Apparently this is the lesson learned from such incidences as the Maryland police beating of a man skipping down the street celebrating Maryland's victory over Duke: not to, you know, stop blatant and wanton brutality and abuse, but to crack down on the citizens who keep videotaping them in the act.
- CBS News Baltimore -
Several Marylanders face felony charges for recording their arrests on camera, and others have been intimidated to shut their cameras off. That's touched off a legal controversy.
Mike Hellgren explains the fierce debate and what you should do to protect yourself.
A man whose arrest was caught on video faces felony charges from Maryland State Police for recording it on camera.
"We are enforcing the law, and we don't make any apologies for that," said Greg Shipley, Maryland State Police.
Video of another arrest at the Preakness quickly made its way online, despite an officer issuing this warning to the person who shot it, "Do me a favor and turn that off. It's illegal to videotape anybody's voice or anything else, against the law in the state of Maryland."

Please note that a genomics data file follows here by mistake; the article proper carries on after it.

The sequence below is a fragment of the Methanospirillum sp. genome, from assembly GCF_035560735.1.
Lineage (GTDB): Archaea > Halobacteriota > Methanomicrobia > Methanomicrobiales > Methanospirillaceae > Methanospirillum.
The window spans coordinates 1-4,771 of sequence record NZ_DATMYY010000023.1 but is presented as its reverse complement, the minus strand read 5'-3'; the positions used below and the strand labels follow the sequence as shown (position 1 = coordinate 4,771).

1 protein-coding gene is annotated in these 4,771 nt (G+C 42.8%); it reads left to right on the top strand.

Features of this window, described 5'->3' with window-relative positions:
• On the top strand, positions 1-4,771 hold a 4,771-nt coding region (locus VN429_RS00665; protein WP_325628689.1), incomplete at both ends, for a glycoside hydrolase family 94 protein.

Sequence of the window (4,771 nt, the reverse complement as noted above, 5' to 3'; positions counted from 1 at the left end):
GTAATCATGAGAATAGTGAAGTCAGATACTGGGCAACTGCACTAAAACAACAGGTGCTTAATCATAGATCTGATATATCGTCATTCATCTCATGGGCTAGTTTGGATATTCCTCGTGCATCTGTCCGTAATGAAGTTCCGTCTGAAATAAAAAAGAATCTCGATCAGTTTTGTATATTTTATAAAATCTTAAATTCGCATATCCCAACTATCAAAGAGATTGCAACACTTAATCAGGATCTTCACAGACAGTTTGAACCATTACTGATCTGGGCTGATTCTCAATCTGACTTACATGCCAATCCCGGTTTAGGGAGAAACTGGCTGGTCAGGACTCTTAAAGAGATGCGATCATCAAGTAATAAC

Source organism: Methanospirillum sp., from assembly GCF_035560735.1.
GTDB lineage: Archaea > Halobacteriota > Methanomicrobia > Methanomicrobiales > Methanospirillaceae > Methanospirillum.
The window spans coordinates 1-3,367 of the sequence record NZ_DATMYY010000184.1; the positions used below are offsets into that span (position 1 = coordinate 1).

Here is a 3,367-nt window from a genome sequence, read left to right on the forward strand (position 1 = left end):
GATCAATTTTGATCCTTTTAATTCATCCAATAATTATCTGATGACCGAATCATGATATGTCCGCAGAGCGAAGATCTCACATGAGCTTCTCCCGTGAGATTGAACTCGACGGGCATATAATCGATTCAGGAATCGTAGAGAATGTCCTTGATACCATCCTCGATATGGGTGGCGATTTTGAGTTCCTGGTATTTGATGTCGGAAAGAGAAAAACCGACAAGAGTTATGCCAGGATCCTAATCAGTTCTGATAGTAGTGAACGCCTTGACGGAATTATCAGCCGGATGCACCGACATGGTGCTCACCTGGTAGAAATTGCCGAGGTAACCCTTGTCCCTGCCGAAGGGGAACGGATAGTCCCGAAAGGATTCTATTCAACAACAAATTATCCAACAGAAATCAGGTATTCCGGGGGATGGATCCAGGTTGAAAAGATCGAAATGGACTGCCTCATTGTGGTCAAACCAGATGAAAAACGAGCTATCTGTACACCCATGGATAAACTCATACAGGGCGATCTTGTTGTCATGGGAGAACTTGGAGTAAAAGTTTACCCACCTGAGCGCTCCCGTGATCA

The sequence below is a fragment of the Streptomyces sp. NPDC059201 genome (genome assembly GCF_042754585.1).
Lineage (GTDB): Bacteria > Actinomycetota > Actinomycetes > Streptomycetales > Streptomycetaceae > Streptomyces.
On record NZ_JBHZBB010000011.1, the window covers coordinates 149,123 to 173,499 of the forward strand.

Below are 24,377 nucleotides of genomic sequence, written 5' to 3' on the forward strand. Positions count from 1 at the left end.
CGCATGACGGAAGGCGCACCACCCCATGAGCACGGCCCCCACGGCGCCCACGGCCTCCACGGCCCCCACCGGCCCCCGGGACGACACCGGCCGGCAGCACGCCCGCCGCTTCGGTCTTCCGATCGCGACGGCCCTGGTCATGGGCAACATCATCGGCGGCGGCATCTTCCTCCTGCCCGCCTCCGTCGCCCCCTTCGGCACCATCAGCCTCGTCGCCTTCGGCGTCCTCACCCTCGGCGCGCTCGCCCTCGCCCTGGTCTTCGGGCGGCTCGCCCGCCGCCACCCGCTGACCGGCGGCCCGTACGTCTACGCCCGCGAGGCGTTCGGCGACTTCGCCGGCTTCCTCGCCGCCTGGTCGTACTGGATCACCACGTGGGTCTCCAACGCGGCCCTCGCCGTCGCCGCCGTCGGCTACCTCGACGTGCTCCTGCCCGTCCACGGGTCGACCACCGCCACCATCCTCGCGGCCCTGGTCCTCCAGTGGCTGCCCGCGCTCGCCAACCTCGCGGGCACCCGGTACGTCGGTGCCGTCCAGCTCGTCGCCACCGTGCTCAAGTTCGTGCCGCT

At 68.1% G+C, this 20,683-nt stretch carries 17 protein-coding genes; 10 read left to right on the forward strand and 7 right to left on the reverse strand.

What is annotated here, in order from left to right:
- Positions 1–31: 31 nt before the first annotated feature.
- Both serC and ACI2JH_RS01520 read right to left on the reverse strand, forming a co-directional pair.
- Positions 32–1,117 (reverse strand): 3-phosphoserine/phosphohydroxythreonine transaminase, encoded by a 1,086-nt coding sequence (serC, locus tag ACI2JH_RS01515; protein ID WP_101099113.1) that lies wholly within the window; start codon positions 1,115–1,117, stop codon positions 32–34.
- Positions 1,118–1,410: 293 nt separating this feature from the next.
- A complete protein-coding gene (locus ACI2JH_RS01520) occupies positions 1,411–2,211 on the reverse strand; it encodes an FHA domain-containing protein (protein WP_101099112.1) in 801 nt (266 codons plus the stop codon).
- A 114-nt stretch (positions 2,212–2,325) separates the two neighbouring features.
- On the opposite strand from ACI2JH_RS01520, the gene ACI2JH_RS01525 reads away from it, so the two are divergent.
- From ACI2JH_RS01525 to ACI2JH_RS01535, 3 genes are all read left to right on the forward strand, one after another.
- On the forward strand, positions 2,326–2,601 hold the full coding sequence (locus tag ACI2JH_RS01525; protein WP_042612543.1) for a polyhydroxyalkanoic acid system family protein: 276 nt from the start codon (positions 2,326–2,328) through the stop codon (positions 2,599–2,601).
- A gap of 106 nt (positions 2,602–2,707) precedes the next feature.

But is he right? Can police stop you from recording their actions, like a beating at the University of Maryland College Park?
The American Civil Liberties Union says no.
"For the government to be saying it has the power to prevent citizens from doing that is profoundly shocking, troubling, and particularly in the case of Maryland, simply flat-out wrong," said David Roach, ACLU.
Under Maryland law, conversations in private cannot be recorded without the consent of both people involved.
But can that be applied to incidents, such as one caught on tape three years ago where a Baltimore officer arrested a teenager at the Inner Harbor?
"When you tell me to turn it off because it's against the law, you've proven to me that I'm not secretly taping you," said law professor Byron Warnken. "He doesn't have the right to say, if you don't stop recording me, I'm going to arrest you."
Read all of it.